Wednesday, September 3, 2014

week one prompt- Anti-Kantian

Meaghan Duffy
Dr. Adam Johns
Seminar in Composition 0200
September 3, 2014

Immanuel Kant, 18th century German philosopher, stood out among many of him time with his belief in the foundation of metaphysics and empiricism.  Kant described human knowledge as being constrained to science of the natural world.  In one of Kant’s most famous works, The Critique of Pure Reason, he said, “in whatever way and by whatever means an item of knowledge may relate to objects, what relates it to them immediately is intuition.  This happens only if the object is given to us, and that happens only when the object affects the mind in a certain way…so objects are given to us by means of sensibility and that’s our only way of getting intuition (28, Kant).”  He asserted that a new experience can never be a completely new experience and newly formed ideas can never be completely newly formed because intuition, the ability to understand something immediately without the need for conscious reasoning, is a human characteristic that we all possess.  It is cited that human discernment is the main origin of the generic laws of nature that construct our blue print of experience. 
When Abbey opens early on stating, “I want to be able to look at and into a juniper tree, a piece of quartz, a vulture, a spider, and see it as it is in itself, devoid of all humanly ascribed qualities, anti-Kantian, even the categories of scientific description (6, Abbey),” he is refuting the idea that there is no such thing as a,  “mind-independent world.”  Being the only inhabitant in a 33,000 acre desert surrounded entirely by sand, rocks, original plant species and a variety of animals, Abbey wants to be able approach and learn about the non-human occupants with zero preconceived notions of their mental, emotional and physical capacities.  He wishes and intends to make no judgments about the others based on his own prior experiences. 
While Abbey’s official job title is a park ranger on duty in Arches National Monument, he makes it clear that his purpose there is to, “not only evade for a while the clamor and filth and confusion of the cultural apparatus, but also to confront, immediately and directly if it is possible, the bare bones of existence, the elemental and fundamental, the bedrock which sustain us (6, Abbey).”  Abbey will strive to reconstruct his internal database plagued with non-proven opinions and biased theories, to start from a new base creating his own personal relationships with the desert inhabitants while in solitaire.  Without mechanical man-made gadgets and electronic devices which tend to, “separate a man from the world around him,” Abbey plans to live simple and without such advancements so that the, “mighty stillness,” of the natural world, “embraces and incudes [him] (14, Abbey).”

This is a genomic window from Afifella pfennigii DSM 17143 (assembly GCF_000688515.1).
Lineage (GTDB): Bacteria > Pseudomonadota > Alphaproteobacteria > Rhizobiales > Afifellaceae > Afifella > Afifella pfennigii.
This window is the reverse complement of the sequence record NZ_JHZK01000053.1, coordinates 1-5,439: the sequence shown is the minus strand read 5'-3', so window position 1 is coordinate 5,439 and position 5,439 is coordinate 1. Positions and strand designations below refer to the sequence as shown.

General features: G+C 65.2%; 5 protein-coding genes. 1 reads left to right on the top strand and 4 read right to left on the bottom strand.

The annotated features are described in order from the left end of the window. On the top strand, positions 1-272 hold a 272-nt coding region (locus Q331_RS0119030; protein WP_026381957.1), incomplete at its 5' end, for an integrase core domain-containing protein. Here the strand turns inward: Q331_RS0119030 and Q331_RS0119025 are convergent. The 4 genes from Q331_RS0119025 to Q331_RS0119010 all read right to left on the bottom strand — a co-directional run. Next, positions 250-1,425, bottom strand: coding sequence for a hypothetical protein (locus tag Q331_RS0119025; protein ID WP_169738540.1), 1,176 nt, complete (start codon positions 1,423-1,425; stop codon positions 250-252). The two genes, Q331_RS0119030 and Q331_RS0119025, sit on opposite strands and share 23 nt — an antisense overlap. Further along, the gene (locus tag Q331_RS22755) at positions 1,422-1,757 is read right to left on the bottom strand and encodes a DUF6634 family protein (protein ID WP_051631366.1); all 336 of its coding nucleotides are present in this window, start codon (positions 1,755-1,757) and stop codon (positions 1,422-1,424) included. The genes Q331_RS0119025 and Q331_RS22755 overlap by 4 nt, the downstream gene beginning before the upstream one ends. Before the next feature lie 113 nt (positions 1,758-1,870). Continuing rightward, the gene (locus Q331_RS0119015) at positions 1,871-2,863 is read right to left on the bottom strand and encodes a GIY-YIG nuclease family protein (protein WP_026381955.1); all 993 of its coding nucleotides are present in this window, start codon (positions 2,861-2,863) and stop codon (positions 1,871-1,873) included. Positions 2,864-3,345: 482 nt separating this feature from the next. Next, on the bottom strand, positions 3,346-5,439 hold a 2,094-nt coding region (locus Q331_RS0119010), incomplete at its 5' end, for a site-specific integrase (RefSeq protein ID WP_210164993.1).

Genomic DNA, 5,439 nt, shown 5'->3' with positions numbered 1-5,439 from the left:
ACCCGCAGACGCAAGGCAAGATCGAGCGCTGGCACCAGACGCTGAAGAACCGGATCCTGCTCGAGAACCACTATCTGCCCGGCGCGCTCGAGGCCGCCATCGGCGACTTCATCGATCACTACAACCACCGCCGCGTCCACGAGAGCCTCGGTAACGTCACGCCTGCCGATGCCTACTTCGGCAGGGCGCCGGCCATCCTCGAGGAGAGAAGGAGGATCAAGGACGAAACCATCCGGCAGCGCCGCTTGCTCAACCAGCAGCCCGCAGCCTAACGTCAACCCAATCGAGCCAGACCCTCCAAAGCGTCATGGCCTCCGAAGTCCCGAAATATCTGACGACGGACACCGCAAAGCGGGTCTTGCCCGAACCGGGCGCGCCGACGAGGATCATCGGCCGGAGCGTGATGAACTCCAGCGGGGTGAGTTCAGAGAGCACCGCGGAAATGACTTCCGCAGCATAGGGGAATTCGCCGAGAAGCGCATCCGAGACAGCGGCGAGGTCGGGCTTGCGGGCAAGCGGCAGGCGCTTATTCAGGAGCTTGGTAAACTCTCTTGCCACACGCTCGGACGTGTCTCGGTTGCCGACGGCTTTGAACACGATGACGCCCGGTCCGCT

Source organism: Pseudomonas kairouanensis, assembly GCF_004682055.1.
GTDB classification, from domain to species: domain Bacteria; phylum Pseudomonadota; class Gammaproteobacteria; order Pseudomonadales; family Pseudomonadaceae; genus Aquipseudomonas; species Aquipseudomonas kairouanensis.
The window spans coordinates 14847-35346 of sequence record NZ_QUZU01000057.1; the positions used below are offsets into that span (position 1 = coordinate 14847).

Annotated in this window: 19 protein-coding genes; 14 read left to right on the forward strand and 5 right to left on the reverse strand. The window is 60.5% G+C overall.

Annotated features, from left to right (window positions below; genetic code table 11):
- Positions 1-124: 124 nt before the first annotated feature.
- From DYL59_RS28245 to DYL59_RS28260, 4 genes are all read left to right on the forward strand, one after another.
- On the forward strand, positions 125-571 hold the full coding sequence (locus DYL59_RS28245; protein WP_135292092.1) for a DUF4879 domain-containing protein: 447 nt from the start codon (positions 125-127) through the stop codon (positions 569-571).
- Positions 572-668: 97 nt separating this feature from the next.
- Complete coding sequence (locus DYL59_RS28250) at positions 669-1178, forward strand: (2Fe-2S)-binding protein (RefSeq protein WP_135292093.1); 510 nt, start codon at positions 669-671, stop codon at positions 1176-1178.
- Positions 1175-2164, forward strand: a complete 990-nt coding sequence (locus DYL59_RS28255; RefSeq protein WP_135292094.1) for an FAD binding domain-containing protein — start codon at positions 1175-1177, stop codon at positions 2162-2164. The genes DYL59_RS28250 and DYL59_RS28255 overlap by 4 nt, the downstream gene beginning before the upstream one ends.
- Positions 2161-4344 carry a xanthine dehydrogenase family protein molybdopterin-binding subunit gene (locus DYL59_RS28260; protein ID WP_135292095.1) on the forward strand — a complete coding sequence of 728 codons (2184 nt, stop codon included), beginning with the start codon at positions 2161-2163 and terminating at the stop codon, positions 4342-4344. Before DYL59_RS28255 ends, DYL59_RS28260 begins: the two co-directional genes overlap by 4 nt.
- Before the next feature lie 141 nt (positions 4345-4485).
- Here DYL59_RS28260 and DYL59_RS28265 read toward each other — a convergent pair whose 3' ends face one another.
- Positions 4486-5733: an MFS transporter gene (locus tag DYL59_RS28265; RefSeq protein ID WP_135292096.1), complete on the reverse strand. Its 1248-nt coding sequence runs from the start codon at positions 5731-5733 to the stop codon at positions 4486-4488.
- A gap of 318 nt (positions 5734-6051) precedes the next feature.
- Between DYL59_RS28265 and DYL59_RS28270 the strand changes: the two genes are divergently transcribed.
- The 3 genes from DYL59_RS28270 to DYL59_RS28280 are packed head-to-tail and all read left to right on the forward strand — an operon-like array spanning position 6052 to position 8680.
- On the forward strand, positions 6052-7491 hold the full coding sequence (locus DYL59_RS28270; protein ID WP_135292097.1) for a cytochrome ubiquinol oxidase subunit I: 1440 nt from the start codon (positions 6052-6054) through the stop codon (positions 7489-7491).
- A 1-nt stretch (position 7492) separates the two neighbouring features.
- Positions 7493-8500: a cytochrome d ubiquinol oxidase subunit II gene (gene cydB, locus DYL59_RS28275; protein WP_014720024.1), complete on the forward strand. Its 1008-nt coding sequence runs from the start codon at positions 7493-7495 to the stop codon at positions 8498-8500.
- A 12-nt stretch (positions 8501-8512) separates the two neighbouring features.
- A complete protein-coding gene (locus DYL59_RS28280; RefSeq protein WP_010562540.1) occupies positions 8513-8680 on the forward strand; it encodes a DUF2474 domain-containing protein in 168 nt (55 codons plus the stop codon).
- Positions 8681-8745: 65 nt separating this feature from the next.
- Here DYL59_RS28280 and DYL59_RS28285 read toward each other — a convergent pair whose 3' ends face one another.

Abbey, Edward. Desert Solitaire: The First Morning & A Season in the Wilderness.  New York: Touchstone, 1990. 

Kant, Immanuel. The Critique of Pure Reason: Transcendental Aesthetic. Jonathan Bennett, 2007.
"Internet Encyclopedia of Philosophy." Kant, Immanuel: Metaphysics []. N.p., n.d. Web. 03 Sept. 2014.


  1. Meaghan,
    I thought your paper was well written overall. However, it looks like there is still room for improvement, in terms of argument, grammatical errors, and word choice. One specific place I had in mind for word choice was the last sentence of your first paragraph, which says "main origin of the generic laws of nature". The word generic does not fit there. I would recommend revising that sentence, as it doesn't flow well, or taking out that sentence completely.
    The grammatical errors and spelling mistakes are primarily in the first paragraph.
    Finally, I believe that your argument is pretty clear, but there are ways to enhance it further. For instance, I appreciated the introduction to Kant to give some background so as to make your argument even stronger, but maybe present the argument before giving the background. The argument of the paper doesn't seem to show up until the second paragraph. Maybe consider introducing the argument briefly, then introduce Kant and talk about how he is relevant to the paper, then continue on with the argument, providing evidence. From my point of view, it seems like you did give enough evidence to enhance your argument but not take away from the paper.
    Simply introduce the argument in a sentence or two before what is already your first paragraph, and I think your paper will be even better than it already is.


  2. Is there is a missing citation in the first paragraph? Your quote is effective and relevant to Abbey, although I'd like to understand even in the first paragraph what that relevance or relationship is, in your view.

    Your second paragraph is good and focused. I'd like to see you defend it, even this early, by citing other passages in Abbey as well, but it's much like the direction I'd probably take on this prompt. Be a little more careful with proofreading, even in rough drafts.

    "Abbey will strive to reconstruct his internal database plagued with non-proven opinions and biased theories, to start from a new base creating his own personal relationships with the desert inhabitants while in solitaire. " - this is a clever statement of your view, and could have been used to reorganize the first paragraph.

    Overall: This is a little short. I'm not talking about the length (although that gets involved), so much as what you accomplish. If one whole paragraph was going to be devoted to explaining Kant, you needed to push yourself a little farther to connect Abbey back to Kant. Your approach is good and your thinking clear, but I would have been happier with a clearer argument in the introduction and if you had been able to make your argument using material, perhaps, from "Rocks" as well as from the beginning.


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